11.06.2010

Portfolio Manager - Peter Townshend, Coronation Fund Managers

Africa is quite a large continent providing investors with a large scale of investment opportunities. From a general point of view what are the most interesting markets in Africa?

Outside of South Africa, we find the most interesting markets to be in Nigeria, Egypt and Kenya; in that order. This partly reflects the size of these markets (market capitalization, number of companies listed and market liquidity), but also the specific investment opportunities available in these countries. The Nigerian market, for example, had a terrible 2008 & 2009 and presented us with opportunities to build significant positions in very undervalued companies. Subsequent returns have been very good, but we still have about a third of our portfolio’s invested there.

How do you choose stocks? Do you follow any index or do you rely on your own investment research?

We do not invest in indices and most African markets are anyway relatively undeveloped and do not offer such products. We are bottom-up investors. We do not make sector or macro investment decisions, but purely try to find companies that we think are undervalued.

Could you specify what the most attractive sectors on the African markets are?

Our portfolio’s are often quite different to our competitors. For example, while banks are generally the largest and most liquid stocks in many African markets and dominate indices and our competitors portfolio’s – we prefer investing in companies that are exposed directly to the African consumer, so we have big investments in brewers, telco’s, cement, tobacco, etc.

Investment in Africa could be quite risky in comparison to the developed world as it is defined as a frontier market. What do you think is the optimal investment horizon for an investor seeking opportunities in Africa?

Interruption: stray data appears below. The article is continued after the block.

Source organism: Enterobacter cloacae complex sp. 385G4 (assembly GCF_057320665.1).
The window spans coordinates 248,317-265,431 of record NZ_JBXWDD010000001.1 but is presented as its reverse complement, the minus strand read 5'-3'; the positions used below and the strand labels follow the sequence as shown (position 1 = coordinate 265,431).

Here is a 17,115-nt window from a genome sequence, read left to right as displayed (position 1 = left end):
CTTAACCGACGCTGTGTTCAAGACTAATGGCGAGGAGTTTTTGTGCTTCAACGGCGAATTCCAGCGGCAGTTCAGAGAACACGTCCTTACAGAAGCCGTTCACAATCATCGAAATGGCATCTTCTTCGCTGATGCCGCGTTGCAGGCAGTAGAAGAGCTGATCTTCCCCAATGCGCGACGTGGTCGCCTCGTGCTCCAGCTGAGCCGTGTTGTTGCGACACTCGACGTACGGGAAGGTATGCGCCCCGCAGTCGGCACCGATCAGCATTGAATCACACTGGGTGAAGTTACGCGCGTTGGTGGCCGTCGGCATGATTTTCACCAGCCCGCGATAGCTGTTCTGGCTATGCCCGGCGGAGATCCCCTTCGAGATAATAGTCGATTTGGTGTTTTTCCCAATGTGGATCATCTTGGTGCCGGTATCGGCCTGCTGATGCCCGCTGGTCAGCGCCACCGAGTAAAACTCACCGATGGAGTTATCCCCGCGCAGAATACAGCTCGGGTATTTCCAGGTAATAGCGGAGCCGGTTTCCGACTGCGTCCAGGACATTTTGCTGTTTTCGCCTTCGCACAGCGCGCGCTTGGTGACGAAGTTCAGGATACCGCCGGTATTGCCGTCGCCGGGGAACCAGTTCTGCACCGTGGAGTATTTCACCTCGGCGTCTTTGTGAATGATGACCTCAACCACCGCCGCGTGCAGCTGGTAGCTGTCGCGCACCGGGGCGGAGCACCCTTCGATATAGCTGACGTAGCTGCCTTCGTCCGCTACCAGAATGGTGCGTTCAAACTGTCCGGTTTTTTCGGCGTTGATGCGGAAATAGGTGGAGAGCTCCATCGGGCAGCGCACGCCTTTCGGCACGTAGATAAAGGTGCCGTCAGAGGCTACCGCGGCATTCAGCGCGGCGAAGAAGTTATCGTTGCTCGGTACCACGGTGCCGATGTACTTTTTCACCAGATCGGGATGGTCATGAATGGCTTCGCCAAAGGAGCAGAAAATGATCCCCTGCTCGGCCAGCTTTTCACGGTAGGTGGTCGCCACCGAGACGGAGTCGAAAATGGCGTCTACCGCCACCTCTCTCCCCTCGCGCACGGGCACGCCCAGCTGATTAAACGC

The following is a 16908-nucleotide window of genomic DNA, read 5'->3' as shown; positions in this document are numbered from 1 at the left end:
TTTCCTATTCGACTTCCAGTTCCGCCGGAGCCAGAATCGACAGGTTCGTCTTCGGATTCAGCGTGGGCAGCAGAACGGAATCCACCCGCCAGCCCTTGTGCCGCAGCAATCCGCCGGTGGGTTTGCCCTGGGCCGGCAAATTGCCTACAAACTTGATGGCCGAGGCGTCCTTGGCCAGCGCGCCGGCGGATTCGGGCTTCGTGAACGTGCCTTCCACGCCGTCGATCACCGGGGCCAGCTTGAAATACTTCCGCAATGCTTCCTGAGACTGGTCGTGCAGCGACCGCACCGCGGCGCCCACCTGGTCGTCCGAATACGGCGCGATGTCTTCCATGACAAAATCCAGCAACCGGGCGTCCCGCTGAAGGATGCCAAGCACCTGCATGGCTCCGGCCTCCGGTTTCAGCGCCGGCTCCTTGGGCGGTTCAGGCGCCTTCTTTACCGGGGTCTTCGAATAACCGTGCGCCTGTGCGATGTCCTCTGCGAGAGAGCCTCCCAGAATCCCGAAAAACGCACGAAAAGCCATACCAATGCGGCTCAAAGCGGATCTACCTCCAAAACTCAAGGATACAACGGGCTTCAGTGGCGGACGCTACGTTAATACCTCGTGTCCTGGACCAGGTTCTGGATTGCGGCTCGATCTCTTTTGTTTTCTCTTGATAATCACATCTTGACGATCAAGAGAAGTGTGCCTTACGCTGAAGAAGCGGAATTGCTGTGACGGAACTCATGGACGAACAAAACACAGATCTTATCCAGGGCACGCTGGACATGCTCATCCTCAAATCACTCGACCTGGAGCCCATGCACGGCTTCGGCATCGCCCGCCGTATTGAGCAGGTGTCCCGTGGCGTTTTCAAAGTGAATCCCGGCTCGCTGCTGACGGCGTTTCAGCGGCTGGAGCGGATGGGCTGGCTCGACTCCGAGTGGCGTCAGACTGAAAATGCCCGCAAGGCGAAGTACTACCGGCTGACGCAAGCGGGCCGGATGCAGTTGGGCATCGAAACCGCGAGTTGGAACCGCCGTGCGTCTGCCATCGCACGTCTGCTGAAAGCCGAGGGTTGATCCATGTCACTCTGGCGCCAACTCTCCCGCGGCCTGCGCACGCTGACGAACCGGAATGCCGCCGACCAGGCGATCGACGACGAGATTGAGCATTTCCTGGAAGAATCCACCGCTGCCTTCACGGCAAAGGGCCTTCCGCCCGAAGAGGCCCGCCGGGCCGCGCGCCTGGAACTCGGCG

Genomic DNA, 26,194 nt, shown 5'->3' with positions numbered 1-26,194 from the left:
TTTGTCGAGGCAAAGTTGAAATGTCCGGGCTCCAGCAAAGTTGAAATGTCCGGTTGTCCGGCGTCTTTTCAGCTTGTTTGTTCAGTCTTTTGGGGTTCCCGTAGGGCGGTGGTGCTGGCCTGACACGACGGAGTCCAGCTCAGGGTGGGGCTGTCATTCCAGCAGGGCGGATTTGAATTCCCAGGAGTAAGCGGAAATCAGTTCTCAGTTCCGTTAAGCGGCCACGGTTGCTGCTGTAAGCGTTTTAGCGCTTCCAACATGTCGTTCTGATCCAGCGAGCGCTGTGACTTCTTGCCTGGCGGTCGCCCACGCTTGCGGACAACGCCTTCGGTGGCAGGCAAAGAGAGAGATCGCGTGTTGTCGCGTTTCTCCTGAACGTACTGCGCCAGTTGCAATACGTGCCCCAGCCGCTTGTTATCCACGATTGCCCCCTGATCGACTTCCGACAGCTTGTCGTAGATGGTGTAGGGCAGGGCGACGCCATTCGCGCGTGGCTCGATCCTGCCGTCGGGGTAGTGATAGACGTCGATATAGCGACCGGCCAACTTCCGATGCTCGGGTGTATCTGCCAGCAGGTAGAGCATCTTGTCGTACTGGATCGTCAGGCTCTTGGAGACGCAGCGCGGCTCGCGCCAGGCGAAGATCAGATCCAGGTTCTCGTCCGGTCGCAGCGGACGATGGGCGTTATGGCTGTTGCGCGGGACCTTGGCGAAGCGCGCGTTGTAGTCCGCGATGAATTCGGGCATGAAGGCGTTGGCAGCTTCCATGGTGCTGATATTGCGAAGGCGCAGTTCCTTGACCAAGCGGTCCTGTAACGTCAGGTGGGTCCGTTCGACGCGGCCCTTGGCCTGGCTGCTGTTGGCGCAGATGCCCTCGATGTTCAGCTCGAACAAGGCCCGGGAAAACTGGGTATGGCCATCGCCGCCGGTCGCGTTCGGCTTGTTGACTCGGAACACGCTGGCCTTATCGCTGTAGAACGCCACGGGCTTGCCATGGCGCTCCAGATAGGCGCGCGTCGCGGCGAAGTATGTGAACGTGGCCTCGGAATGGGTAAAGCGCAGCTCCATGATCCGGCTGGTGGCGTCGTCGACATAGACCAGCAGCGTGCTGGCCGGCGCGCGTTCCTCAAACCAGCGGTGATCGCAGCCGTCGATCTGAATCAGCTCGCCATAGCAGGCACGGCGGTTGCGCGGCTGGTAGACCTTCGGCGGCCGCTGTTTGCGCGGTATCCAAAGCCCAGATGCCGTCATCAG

We estimate what we consider the fair value for a company and buy companies that trade substantially below this fair value. When shares in a company reach our fair value, we sell. Typically, we have a 3 – 5 year investment horizon, but if a company’s share price re-rates quickly, we may hold for a much shorter period.

As mentioned before Africa belongs to frontier markets suitable for investors with a lower risk aversion. Generally what are the main risks of investing in Africa?

Political risk is clearly higher than in developed markets. Democracy and the political process are still developing in Africa, as are stock markets. Regulation is not as good as it should be and neither is financial disclosure. One of the biggest risks however is liquidity. These are generally quite small markets and when crisis hits, liquidity can dry up very quickly, making disinvesting difficult.

Keeping in mind the investment horizon and the risks of this particular market what do you think is the optimal percentage allocation in any client´s portfolio?

We think African markets offer very good investment opportunities and are excited about the potential returns. However, these are frontier markets and they come with their own, very real, risks. Investing in Africa is not for the faint hearted and should probably not constitute a large part of a clients’ portfolio.

Latest developments on international markets haven’t left African markets untouched. How could you describe the impact on Africa?

African markets were hit by the global financial crisis, but there were marked differences across the continent. Nigeria was particularly hard hit and also suffered a banking crisis (but one of its own making, not related to the problems in the developed world). It is now recovering, but has some way to go. North African markets have generally bounced back quickly (in sync with the developed world) while some west and southern African markets have still not recovered.

Apart from what have already moved the markets each investor is still mostly concerned about the future. What is the potential for the future of the African markets?

Africa is coming off a very low base. Better governments, debt relief and strong commodity prices are all helping to push the continent along and this is filtering down to the man in the street. Technology is also having a big impact, with mobile phones fundamentally changing the landscape. As people escape utter poverty, they start consuming and we like to invest in companies that are servicing these emerging consumers.

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